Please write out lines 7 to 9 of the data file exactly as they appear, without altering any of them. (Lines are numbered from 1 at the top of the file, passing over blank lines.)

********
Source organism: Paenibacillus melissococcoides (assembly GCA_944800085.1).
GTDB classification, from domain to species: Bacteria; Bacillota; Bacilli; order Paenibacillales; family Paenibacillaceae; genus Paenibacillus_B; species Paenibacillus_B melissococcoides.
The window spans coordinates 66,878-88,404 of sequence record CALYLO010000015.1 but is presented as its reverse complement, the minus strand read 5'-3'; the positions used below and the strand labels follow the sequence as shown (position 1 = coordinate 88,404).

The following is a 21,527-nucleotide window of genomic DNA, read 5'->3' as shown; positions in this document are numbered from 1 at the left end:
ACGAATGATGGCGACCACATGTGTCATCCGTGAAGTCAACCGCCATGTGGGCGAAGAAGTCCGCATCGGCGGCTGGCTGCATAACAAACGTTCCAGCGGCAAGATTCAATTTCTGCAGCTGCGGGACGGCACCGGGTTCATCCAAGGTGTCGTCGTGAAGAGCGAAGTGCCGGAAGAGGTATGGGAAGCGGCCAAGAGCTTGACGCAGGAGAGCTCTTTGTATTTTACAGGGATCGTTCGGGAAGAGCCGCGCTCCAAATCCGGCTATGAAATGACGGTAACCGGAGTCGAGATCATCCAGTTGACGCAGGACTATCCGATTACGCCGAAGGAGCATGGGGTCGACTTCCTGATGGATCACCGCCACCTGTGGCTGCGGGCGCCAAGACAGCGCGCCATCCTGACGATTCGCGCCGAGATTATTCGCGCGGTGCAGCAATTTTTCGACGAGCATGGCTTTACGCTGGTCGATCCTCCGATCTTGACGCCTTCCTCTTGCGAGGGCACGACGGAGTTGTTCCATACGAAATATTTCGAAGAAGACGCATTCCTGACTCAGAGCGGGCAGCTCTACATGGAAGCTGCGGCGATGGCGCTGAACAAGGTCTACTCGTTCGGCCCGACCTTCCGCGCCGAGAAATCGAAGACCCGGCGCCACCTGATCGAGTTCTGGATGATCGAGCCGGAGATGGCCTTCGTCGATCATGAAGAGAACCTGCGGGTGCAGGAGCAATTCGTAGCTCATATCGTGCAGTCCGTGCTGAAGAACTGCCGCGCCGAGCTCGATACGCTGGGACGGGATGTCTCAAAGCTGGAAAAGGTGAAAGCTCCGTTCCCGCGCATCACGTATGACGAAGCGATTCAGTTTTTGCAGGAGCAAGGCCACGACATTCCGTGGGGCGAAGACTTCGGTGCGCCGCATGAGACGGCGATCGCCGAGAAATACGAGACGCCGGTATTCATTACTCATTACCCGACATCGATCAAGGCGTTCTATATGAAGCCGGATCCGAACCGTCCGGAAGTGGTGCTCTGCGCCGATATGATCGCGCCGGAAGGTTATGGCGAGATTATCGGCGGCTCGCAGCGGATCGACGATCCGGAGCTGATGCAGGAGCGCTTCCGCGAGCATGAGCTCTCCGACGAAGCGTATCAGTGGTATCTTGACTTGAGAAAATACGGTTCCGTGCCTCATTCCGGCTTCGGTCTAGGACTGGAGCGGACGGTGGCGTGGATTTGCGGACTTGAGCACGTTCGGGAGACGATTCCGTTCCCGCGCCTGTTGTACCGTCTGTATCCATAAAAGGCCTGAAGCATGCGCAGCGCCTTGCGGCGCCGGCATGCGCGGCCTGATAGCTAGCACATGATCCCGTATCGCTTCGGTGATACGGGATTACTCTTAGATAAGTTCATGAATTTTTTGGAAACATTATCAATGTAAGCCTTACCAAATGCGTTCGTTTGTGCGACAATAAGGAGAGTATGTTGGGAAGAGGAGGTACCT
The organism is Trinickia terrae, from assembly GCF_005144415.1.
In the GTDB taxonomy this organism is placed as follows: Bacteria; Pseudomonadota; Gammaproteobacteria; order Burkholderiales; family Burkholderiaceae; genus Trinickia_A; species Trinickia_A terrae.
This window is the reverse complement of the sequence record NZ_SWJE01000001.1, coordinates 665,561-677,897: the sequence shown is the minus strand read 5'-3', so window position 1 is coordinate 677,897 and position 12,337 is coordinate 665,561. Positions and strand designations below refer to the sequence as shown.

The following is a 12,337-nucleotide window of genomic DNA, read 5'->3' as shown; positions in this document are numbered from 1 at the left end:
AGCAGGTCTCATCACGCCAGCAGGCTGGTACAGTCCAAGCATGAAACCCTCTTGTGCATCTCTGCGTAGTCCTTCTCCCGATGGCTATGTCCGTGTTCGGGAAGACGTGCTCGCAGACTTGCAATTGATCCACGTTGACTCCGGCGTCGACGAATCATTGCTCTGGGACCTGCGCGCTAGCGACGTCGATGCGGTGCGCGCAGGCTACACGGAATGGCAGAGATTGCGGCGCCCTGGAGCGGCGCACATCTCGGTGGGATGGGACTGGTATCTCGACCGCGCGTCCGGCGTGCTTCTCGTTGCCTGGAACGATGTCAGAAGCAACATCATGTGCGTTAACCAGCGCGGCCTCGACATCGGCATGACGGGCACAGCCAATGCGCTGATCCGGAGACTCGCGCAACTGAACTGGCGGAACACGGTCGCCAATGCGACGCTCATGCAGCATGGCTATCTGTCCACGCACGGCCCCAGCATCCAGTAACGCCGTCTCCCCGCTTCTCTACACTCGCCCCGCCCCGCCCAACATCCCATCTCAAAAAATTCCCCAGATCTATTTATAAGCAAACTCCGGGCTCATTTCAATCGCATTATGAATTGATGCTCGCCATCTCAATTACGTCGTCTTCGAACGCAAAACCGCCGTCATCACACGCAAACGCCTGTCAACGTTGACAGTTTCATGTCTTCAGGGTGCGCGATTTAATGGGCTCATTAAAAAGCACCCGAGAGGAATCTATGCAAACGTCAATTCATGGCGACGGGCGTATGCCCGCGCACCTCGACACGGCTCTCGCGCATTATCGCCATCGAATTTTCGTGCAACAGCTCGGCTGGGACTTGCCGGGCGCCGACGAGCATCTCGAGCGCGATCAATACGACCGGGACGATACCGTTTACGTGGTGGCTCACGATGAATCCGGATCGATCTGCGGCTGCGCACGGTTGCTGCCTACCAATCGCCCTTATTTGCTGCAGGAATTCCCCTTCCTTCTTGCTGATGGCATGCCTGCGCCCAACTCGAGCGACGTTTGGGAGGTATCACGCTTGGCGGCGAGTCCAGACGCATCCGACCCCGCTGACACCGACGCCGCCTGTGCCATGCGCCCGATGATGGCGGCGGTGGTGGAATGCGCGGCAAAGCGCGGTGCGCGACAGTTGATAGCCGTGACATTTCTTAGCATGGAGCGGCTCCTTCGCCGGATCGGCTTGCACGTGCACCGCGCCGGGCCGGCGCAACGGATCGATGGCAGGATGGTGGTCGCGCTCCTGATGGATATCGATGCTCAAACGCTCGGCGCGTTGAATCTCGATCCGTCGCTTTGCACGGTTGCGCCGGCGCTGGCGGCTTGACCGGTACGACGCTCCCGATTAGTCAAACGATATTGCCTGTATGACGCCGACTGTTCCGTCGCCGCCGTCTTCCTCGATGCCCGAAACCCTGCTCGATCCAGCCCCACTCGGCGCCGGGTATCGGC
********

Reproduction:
In the GTDB taxonomy this organism is placed as follows: Bacteria; Pseudomonadota; Gammaproteobacteria; order Burkholderiales; family Burkholderiaceae; genus Trinickia_A; species Trinickia_A terrae.
This window is the reverse complement of the sequence record NZ_SWJE01000001.1, coordinates 665,561-677,897: the sequence shown is the minus strand read 5'-3', so window position 1 is coordinate 677,897 and position 12,337 is coordinate 665,561. Positions and strand designations below refer to the sequence as shown.

The following is a 12,337-nucleotide window of genomic DNA, read 5'->3' as shown; positions in this document are numbered from 1 at the left end: